The South African housing programme has delivered approximately 2.68 million subsidized low income housing between 1994 and 2016. The delivery process has occurred within complex policy, institutional and socio-economic environment. The key constructs of the housing programme have largely been influenced by international discourse on neoliberalisation of housing policy embedded on the reconfiguration of State role in housing delivery process. As a result, the State’s housing programme is dominated by neoliberal ideals of housing as an asset premised on assumptions that the beneficiaries would invest in their houses with an objective to, at an appropriate stage, sell in order to finance the purchase of a new property in the next rug of the housing ladder. Since early 2000 there has been a growing speculation that these government subsided houses are being sold informally by beneficiaries who then return to informal settlements. The State’s response to this speculation was an introduction of a pre-emptive clause meant to prohibit informal transactions before the expiry of the 8 year period. However, this prohibitive measure is contradictory to the State’s neoliberal housing policy ideals.
The study is based on the contention that informal transaction processes and practices are inadequately understood in the housing discourse and literature. There is no sufficient information on the extent and nature of this phenomenon. Using the case study of two low income settlements of eThekwini Municipality in South Africa, the research sets the objectives a) to determine the effect of policy and legislation on informal housing transactions; b) to explore the extent and nature of informal transactions; c) to assess beneficiary awareness about legal provisions on RDP transactions; d) to identify broader implications of informal transactions for socio-economic, political and cultural issues in the context of the post-apartheid urban governance; and e) to explore whether informal transactions are linked to factors beyond market conceptualization. A series of interviews, household surveys, focused group discussions and observations were used to collect empirical data. A grounded theory methodology was used to guide the research process. To place the study within the existing body of literature the research engages with conceptual and theoretical underpinnings that shape and inform housing provision and the housing discourse.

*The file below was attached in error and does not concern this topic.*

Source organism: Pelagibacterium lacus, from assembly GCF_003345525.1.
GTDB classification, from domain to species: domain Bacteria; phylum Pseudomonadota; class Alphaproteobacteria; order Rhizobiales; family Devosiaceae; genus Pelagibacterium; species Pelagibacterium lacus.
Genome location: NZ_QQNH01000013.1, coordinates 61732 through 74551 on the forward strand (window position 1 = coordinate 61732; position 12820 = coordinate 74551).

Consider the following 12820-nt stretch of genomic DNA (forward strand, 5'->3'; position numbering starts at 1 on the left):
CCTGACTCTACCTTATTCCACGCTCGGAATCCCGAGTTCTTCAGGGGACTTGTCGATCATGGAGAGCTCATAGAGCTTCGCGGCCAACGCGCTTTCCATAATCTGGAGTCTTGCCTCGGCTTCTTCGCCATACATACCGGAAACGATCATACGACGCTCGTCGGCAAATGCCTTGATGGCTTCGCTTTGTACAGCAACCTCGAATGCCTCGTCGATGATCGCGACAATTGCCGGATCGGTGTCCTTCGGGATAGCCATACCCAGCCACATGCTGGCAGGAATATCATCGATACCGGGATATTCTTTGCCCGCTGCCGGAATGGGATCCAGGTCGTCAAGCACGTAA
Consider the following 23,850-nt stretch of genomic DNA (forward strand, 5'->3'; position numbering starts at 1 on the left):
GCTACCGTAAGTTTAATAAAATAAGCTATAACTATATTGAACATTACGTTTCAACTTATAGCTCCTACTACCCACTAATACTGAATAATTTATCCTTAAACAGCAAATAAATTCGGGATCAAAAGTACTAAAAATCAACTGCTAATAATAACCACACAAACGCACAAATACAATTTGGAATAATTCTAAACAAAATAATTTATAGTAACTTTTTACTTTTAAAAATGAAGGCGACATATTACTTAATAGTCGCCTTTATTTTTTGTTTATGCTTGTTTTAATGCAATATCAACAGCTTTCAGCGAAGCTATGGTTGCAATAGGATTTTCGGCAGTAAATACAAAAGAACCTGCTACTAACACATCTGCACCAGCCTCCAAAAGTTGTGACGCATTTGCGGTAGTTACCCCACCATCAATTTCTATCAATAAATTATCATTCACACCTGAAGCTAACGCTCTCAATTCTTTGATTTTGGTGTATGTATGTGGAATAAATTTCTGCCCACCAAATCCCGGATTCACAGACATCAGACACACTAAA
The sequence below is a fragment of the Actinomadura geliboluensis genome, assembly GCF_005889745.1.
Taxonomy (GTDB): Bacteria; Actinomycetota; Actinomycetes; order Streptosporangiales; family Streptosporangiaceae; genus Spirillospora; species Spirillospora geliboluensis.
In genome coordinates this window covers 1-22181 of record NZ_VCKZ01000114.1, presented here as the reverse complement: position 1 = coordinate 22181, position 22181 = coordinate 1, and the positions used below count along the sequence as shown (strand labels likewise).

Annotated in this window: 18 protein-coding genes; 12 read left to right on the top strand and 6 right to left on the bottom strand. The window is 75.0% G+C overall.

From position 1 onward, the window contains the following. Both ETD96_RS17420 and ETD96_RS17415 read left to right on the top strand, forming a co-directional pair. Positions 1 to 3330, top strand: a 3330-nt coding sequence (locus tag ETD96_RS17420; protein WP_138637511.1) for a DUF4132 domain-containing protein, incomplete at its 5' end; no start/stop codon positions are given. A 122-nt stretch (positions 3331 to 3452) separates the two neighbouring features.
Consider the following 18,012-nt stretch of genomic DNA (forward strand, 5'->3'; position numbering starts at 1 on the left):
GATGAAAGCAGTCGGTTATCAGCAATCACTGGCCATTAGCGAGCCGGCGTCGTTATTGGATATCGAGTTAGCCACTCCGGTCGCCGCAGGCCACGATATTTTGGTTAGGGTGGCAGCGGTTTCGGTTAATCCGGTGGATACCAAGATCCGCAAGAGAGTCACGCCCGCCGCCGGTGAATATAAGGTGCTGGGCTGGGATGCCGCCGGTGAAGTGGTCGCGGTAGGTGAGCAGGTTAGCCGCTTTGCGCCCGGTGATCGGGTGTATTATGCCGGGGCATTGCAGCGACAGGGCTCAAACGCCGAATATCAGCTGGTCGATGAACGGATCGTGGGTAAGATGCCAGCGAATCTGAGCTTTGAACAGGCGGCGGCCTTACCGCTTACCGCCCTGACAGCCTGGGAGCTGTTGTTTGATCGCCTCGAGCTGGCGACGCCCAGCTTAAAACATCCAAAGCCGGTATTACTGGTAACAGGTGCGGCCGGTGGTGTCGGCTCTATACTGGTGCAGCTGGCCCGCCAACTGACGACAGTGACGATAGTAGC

Research findings make influencing factors for the emergence of informal transactions more explicit. It highlights the State’s contradictory perceptions and role in transaction processes and practices. It also identifies policy inadequacies and contradictory policy narratives as a key contributors in the emergence of informal transactions. There is also evidence that indicate that beneficiaries have limited information on formal transaction processes which therefore limits their ability to meaningfully participate in the formal property market.
Furthermore, informal transactions occur within the context of multi stakeholder constellations where each stakeholder has its own interest in shaping the outcome of the process. A stakeholder map is drawn to highlight how interactions between these stakeholders facilitate and prohibit informal transactions. The findings also indicate that informal transactions are not as prevalent as initially assumed but are rather sporadic and predominantly informed by individual circumstances. During the transactions process beneficiaries appear to engage in practices that reveal entanglement between State-sanction Western forms of property rights and customary practices. This entanglement further demonstrates the beneficiaries’ disruption of prevailing understanding of property relations.